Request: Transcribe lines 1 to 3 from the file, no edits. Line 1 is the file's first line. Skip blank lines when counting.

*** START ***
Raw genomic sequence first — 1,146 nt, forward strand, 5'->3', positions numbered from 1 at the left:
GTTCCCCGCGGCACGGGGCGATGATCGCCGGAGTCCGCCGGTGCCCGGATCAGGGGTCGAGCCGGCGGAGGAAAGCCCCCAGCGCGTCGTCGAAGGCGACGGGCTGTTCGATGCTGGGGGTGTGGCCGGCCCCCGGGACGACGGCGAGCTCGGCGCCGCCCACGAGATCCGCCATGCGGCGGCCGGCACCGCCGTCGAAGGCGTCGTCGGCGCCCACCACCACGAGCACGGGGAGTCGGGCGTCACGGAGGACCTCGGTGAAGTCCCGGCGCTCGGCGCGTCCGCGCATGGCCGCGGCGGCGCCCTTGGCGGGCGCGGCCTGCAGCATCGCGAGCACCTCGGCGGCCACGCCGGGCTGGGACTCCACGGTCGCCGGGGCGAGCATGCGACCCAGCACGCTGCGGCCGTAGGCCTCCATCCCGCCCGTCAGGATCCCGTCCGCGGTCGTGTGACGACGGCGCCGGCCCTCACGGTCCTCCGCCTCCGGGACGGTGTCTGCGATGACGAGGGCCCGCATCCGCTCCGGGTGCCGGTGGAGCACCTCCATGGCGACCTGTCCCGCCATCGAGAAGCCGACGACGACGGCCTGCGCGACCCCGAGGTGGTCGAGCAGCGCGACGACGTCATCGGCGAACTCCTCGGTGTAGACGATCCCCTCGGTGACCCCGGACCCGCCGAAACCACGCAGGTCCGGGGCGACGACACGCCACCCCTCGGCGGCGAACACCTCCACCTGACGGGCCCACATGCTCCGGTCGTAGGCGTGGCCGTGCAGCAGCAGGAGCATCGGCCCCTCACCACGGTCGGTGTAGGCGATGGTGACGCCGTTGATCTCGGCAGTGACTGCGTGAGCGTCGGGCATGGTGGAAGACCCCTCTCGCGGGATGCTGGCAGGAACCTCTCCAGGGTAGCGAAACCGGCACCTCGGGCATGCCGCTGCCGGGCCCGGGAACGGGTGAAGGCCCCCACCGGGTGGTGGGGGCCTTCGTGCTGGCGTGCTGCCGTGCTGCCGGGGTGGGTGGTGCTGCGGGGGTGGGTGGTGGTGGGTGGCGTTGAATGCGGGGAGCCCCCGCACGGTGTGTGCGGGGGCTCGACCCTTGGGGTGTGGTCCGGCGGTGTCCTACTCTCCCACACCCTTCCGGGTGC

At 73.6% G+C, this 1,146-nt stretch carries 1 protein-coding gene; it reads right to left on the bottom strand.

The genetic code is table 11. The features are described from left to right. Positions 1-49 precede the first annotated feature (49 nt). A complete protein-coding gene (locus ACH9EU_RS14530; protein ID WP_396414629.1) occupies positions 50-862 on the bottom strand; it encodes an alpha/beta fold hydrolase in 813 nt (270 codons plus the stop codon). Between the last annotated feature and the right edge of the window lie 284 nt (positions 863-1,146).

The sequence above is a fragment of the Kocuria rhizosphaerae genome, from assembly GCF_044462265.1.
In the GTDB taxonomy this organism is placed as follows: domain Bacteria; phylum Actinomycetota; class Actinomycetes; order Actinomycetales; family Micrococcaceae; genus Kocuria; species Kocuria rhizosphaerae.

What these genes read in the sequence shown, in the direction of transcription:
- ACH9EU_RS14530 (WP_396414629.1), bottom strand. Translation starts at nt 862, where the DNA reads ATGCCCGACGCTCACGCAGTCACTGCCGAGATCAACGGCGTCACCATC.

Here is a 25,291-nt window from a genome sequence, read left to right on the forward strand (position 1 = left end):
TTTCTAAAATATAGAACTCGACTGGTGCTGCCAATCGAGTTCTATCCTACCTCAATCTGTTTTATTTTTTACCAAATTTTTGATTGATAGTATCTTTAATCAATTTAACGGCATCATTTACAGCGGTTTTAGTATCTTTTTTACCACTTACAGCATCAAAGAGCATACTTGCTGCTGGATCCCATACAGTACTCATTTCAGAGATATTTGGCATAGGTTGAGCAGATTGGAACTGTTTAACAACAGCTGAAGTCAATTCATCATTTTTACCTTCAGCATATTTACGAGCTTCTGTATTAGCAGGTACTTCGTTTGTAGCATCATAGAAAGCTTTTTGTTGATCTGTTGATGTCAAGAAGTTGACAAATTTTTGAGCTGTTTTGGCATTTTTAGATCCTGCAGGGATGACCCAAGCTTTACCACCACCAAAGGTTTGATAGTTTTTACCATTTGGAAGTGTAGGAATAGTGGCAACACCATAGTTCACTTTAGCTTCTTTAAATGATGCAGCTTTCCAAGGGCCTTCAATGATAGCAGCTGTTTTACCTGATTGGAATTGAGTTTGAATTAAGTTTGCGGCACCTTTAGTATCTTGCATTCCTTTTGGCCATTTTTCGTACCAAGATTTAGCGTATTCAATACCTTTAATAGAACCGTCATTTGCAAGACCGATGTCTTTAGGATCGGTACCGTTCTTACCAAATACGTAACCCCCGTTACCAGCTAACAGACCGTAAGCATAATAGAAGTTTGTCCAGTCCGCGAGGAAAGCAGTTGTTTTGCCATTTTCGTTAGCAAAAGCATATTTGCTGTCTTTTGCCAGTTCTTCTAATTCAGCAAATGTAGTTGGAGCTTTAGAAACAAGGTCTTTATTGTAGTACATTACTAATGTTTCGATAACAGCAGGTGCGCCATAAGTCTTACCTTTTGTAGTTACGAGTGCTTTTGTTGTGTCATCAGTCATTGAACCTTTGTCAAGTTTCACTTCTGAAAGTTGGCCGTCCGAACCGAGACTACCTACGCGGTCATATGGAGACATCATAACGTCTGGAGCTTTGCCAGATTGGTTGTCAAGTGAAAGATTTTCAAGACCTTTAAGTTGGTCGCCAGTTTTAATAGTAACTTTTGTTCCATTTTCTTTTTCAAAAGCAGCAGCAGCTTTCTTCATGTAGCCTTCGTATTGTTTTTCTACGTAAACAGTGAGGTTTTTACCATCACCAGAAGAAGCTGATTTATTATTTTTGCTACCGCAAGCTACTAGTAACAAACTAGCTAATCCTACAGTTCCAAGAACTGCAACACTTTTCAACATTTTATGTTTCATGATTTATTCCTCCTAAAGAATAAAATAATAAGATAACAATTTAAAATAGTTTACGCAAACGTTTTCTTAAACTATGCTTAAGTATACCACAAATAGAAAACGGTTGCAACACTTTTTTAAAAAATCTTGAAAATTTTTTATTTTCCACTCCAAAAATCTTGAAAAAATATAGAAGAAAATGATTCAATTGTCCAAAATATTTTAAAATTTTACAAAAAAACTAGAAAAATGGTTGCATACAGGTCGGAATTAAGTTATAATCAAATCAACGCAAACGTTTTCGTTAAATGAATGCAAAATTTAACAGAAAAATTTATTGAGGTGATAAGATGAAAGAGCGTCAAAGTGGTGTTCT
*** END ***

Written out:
Raw genomic sequence first — 1,146 nt, forward strand, 5'->3', positions numbered from 1 at the left:
GTTCCCCGCGGCACGGGGCGATGATCGCCGGAGTCCGCCGGTGCCCGGATCAGGGGTCGAGCCGGCGGAGGAAAGCCCCCAGCGCGTCGTCGAAGGCGACGGGCTGTTCGATGCTGGGGGTGTGGCCGGCCCCCGGGACGACGGCGAGCTCGGCGCCGCCCACGAGATCCGCCATGCGGCGGCCGGCACCGCCGTCGAAGGCGTCGTCGGCGCCCACCACCACGAGCACGGGGAGTCGGGCGTCACGGAGGACCTCGGTGAAGTCCCGGCGCTCGGCGCGTCCGCGCATGGCCGCGGCGGCGCCCTTGGCGGGCGCGGCCTGCAGCATCGCGAGCACCTCGGCGGCCACGCCGGGCTGGGACTCCACGGTCGCCGGGGCGAGCATGCGACCCAGCACGCTGCGGCCGTAGGCCTCCATCCCGCCCGTCAGGATCCCGTCCGCGGTCGTGTGACGACGGCGCCGGCCCTCACGGTCCTCCGCCTCCGGGACGGTGTCTGCGATGACGAGGGCCCGCATCCGCTCCGGGTGCCGGTGGAGCACCTCCATGGCGACCTGTCCCGCCATCGAGAAGCCGACGACGACGGCCTGCGCGACCCCGAGGTGGTCGAGCAGCGCGACGACGTCATCGGCGAACTCCTCGGTGTAGACGATCCCCTCGGTGACCCCGGACCCGCCGAAACCACGCAGGTCCGGGGCGACGACACGCCACCCCTCGGCGGCGAACACCTCCACCTGACGGGCCCACATGCTCCGGTCGTAGGCGTGGCCGTGCAGCAGCAGGAGCATCGGCCCCTCACCACGGTCGGTGTAGGCGATGGTGACGCCGTTGATCTCGGCAGTGACTGCGTGAGCGTCGGGCATGGTGGAAGACCCCTCTCGCGGGATGCTGGCAGGAACCTCTCCAGGGTAGCGAAACCGGCACCTCGGGCATGCCGCTGCCGGGCCCGGGAACGGGTGAAGGCCCCCACCGGGTGGTGGGGGCCTTCGTGCTGGCGTGCTGCCGTGCTGCCGGGGTGGGTGGTGCTGCGGGGGTGGGTGGTGGTGGGTGGCGTTGAATGCGGGGAGCCCCCGCACGGTGTGTGCGGGGGCTCGACCCTTGGGGTGTGGTCCGGCGGTGTCCTACTCTCCCACACCCTTCCGGGTGC

At 73.6% G+C, this 1,146-nt stretch carries 1 protein-coding gene; it reads right to left on the bottom strand.